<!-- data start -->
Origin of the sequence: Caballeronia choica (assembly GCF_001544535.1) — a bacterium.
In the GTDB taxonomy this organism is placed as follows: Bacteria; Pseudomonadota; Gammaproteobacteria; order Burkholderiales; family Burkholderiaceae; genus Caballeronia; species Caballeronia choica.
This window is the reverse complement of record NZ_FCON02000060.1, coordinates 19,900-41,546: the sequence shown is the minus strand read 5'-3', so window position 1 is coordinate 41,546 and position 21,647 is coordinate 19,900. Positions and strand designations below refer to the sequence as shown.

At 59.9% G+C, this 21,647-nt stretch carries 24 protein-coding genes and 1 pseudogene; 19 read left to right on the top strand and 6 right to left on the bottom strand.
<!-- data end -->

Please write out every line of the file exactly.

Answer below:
Origin of the sequence: Caballeronia choica (assembly GCF_001544535.1) — a bacterium.
In the GTDB taxonomy this organism is placed as follows: Bacteria; Pseudomonadota; Gammaproteobacteria; order Burkholderiales; family Burkholderiaceae; genus Caballeronia; species Caballeronia choica.
This window is the reverse complement of record NZ_FCON02000060.1, coordinates 19,900-41,546: the sequence shown is the minus strand read 5'-3', so window position 1 is coordinate 41,546 and position 21,647 is coordinate 19,900. Positions and strand designations below refer to the sequence as shown.

At 59.9% G+C, this 21,647-nt stretch carries 24 protein-coding genes and 1 pseudogene; 19 read left to right on the top strand and 6 right to left on the bottom strand.